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Bit parts: Garry Starr Performs Everything @swkplay

Garry Starr Performs Everything is a bare-bones (and bare buttocks) tribute to the theatre. Theatre may be in trouble, and audiences are down, but Garry Starr aims to save the theatre and bring back to the masses every style of theatre possible. As long as each style involves wearing a transparent white leotard or a skimpy thong. And tassels. It's part comedy, part physical comedy and part perv at Gary's physical prowess. The sentiment "if you've got it, flaunt it" applies here. So here we are with a show that has been around for some years and is having its first proper London run at the Southwark Playhouse (Borough) through Christmas. The premise is that Garry Starr (played by Damien Warren-Smith) has left the Royal Shakespeare Company over artistic differences. He is now on a mission to save the theatre from misrepresentation and worthy interpretations by doing things such as a two-minute Hamlet, recreating scenes from a Pinter play using unsuspecting audience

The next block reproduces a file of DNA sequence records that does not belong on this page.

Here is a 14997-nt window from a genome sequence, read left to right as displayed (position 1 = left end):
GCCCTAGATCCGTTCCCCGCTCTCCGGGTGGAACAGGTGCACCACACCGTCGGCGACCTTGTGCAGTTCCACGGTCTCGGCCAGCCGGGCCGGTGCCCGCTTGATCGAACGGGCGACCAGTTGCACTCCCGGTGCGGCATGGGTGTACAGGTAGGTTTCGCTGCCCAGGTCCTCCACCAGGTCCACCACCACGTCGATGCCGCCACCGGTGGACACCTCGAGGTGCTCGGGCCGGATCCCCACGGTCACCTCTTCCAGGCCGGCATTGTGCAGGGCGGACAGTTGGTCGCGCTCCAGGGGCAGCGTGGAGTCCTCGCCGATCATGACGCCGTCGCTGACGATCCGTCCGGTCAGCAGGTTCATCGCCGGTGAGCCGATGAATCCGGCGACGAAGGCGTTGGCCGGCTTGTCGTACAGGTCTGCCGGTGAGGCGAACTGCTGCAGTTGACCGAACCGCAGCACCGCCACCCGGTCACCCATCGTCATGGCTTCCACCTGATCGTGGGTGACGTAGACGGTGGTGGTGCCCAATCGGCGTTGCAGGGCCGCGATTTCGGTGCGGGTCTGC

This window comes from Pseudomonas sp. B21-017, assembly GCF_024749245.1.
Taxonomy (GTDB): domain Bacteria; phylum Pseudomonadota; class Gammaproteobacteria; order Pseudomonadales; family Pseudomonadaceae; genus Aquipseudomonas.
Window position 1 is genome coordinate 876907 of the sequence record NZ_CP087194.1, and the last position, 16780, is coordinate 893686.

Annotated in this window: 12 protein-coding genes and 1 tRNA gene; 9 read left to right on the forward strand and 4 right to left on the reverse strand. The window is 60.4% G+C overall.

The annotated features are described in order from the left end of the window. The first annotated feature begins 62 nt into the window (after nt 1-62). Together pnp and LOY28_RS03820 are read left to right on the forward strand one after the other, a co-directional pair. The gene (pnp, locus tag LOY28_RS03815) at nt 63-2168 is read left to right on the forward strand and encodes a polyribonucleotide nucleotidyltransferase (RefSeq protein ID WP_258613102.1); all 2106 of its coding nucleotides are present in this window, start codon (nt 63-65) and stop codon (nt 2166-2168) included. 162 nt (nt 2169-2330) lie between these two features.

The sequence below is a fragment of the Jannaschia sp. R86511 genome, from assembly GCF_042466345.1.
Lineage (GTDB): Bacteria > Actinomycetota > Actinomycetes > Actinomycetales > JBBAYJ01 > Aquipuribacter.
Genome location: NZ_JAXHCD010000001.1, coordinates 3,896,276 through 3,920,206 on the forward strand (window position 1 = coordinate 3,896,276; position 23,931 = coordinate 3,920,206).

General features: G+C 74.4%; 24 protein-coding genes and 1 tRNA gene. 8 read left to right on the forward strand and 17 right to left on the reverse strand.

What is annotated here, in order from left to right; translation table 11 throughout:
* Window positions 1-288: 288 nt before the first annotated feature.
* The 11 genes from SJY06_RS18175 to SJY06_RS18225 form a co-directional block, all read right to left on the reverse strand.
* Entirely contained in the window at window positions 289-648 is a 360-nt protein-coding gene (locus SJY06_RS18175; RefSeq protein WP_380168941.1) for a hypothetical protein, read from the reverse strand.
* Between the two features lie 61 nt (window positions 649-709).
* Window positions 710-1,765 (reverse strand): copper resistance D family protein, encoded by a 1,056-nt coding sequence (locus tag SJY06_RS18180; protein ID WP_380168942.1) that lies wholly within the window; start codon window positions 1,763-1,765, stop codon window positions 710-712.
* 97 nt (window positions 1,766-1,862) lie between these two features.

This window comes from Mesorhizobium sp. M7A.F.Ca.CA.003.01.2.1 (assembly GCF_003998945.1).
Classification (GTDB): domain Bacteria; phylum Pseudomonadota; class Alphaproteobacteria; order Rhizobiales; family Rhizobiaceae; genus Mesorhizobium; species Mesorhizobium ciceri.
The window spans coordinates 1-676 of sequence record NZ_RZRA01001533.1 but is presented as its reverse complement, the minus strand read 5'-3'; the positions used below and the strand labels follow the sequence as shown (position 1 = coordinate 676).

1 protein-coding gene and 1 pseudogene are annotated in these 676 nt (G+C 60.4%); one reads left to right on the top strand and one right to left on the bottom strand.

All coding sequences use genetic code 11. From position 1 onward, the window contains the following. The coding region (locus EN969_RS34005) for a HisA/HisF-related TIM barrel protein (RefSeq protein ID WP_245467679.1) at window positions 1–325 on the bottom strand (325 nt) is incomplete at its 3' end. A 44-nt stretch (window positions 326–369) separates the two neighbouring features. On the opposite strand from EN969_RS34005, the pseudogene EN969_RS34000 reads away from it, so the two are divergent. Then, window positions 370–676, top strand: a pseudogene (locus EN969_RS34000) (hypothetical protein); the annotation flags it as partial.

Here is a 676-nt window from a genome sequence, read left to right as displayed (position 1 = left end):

Rubbish Music: Carousel The Songs of Jacques Brel

An oddly shambolic concert took place at the Barbican tonight in what was supposed to be a show to highlight the music of Jaques Brel and his ongoing influence on musicians. Instead we had a band that drowned out the singers, half the singers sounding as if they had spent a bit too long at the bar, and a concert that looked and sounded like it needed to have a tech run and a rehearsal.

Some people loved this show and obviously had an affinity to the performers. I suspect however they would have been happy for them to read from the phone book. It wasn't all bad either, but when half the performances were so inept, many of those who were more interested in the music of Brel voted with their feet and left at intermission. Some of us stayed to see if it got better, but only after a stiff drink at the bar...

Part of what is amazing about Brel's music is its nuances and particularly its lyrics. But when you pump up the volume or get a performances that are just loud, noisy and atonal it all gets a bit lost. Perhaps if it was an evening of performance art that might have been a different matter and we all could have come ready to wail for the recently deceased and put up with all that self-indulgence.

The Barbican website playing clips of Brel only helps to underscore how it should have been performed so much better. Brel's influence wasn't so much on display as the a general contempt for the audience. Maybe Friday's performance at Warwick Arts Theatre will be better. I couldn't imagine it could be any worse...


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